Hopewell Zheke talks about systems thinking at Practical Action

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In this short video, Hopewell Zheke (Systems Thinking Advisor) talks about systems thinking at Practical Action.

My name is Hopewell Zheke. I work for Practical Action as the systems thinking advisor. My role is I work with country and regional offices, colleagues in country and regional offices, to help them define the problems that we want to address. To help them design projects. To help them identify partners that they can work with to address the problems.  The aim being that we want to work with communities. Help them understand the problems that they face. And design solutions, be part of the solutions of those problems, as well as reaching out to more communities that we may not be able to reach directly. 

We actually have a change ambition, which is to transform the way technology is used, to transform the way technology is used to improve lives of people living in poverty or vulnerable to poverty. So being a systems thinking advisor, my specific role is, firstly, to build the capacity of colleagues who are involved in project delivery, to have that skill of using systems thinking to define and understand the problems that exist in communities that we are working with. 

At the same time, also building their capacity to apply the systems thinking tools in improving the work that they are doing. But at the same time, I’m also responsible for helping the organisation define the change that we want to see. And this change is at an organisational level change at scale.  What change do we want to see? Why are we working? Why are we having projects? What is the change ambition that we want to achieve?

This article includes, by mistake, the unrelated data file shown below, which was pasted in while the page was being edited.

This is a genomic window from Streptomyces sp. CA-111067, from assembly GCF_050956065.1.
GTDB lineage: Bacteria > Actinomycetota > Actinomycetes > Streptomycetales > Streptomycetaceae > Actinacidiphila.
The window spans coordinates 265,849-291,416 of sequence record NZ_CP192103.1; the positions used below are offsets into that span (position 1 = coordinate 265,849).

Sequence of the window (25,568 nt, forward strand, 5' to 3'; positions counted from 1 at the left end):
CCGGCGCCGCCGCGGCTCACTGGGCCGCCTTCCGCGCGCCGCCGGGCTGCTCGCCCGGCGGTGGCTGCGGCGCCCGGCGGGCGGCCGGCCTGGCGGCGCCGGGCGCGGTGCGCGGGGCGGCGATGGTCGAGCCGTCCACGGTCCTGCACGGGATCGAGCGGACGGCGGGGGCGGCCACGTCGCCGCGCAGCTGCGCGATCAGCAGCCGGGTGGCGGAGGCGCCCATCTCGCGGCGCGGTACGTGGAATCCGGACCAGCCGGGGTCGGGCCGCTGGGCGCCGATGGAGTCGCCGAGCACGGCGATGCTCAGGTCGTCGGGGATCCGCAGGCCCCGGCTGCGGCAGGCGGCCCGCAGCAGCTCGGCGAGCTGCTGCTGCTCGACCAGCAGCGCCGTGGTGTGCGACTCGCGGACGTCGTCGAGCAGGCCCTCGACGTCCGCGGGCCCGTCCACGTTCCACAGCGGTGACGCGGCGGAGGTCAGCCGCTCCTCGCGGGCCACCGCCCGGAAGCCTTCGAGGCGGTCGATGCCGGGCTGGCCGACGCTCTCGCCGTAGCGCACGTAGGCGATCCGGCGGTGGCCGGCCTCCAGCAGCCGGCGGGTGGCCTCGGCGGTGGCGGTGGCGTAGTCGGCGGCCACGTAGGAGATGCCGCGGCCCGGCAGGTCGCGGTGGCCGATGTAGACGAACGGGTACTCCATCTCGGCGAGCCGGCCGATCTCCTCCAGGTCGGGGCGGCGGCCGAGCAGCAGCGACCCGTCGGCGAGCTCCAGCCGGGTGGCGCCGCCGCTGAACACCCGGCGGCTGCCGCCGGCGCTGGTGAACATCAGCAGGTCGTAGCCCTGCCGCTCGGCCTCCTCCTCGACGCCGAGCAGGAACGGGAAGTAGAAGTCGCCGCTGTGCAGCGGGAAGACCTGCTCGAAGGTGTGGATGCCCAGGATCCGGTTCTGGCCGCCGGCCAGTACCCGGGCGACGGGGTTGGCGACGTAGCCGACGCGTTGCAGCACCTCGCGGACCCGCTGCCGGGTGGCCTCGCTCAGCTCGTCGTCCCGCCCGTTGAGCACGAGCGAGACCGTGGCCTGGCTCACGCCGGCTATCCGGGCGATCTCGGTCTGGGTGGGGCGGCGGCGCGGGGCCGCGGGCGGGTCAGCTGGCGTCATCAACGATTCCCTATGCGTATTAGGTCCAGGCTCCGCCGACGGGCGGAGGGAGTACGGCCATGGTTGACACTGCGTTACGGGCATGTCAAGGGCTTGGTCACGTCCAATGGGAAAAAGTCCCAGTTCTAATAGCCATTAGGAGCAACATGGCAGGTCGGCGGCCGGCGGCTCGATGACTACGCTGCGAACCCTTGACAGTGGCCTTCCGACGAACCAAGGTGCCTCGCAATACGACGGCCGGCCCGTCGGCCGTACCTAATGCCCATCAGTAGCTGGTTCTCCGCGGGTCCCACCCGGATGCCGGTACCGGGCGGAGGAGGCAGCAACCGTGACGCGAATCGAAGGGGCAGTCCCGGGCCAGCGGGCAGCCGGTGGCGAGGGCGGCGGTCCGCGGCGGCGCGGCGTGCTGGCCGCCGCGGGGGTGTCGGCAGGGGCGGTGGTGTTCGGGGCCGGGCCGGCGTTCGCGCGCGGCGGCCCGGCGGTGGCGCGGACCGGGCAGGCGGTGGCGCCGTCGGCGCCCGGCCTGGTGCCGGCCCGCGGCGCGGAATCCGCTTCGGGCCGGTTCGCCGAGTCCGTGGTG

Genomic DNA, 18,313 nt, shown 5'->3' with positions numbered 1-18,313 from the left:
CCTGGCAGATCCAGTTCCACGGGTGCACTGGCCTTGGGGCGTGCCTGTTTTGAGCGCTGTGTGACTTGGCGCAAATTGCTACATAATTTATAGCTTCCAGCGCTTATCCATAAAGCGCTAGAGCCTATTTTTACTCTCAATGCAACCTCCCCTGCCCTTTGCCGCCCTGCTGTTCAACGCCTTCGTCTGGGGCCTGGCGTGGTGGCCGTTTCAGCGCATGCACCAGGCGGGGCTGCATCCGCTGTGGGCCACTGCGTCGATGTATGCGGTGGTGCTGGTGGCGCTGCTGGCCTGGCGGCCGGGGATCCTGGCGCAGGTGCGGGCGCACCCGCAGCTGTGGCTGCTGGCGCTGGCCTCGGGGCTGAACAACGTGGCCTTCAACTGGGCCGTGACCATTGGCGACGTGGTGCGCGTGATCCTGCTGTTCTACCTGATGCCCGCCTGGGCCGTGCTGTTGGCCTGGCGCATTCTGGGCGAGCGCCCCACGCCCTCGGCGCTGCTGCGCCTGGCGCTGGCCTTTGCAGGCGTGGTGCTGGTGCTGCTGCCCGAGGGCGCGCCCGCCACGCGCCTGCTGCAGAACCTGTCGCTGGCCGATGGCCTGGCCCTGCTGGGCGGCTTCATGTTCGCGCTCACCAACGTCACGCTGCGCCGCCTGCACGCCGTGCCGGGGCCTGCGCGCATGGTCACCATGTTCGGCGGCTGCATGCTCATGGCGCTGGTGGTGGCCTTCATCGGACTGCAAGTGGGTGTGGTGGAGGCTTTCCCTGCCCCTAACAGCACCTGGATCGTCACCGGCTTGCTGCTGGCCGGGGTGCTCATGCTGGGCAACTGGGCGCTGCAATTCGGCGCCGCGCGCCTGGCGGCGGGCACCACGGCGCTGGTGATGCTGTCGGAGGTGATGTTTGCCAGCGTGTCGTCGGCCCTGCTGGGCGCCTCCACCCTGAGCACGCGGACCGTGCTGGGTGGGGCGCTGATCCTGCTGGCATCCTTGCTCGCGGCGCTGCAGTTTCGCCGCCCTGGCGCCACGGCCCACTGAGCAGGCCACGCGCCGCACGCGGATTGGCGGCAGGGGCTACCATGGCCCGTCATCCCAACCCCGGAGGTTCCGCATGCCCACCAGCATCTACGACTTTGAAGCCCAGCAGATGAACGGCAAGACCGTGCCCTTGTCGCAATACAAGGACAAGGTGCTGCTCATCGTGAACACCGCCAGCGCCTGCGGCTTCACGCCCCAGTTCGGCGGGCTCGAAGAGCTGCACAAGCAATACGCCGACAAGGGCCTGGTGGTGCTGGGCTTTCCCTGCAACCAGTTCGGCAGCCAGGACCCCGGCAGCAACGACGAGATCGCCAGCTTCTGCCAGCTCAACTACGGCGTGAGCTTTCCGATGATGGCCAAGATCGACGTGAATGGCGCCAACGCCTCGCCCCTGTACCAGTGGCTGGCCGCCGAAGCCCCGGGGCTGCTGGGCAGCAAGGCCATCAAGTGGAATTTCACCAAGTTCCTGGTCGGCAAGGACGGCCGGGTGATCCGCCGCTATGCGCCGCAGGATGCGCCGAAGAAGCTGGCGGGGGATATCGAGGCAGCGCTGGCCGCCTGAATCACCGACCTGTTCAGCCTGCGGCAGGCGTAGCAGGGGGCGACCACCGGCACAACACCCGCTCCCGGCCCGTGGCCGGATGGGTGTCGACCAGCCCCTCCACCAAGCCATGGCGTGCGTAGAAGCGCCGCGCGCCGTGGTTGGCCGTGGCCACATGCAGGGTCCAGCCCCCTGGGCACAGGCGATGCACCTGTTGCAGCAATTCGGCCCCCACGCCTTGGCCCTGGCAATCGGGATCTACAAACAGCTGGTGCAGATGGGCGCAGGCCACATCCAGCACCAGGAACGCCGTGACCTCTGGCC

So farmers, we took them through these systems mapping process. They were part of that process. So what that entails is you sit down and say, this is the environment we exist in.  What are the connections that exist to the way that we do our farming? Who else is involved in this system? Who else supports us?  What other factors can prevent us from increasing our productivity? Or prevent us from accessing markets? Or prevent us from accessing improved extension support?  And that’s really helped to bring a pictorial picture to the whole system and the challenge that the farmers were facing.

My motivation of being involved in development work is to see a real change in the lives of people, to see a real impact of the work that I’m doing. And what systems thinking has done to help me achieve this ambition is that it helped me to understand the complexities of challenges and problems that the communities that we are working with have.  And once we understand it doesn’t make it much easier or less complex, but it helps us to actually design projects and interventions that make systemic changes or huge changes within the system that then help us to achieve the impact that we want to see, and achieve that impact in a sustainable way. And reach out to even more people we are not even working with directly. Because a change in a system results in multiple changes and reaches out to more people than those that we directly interact with.

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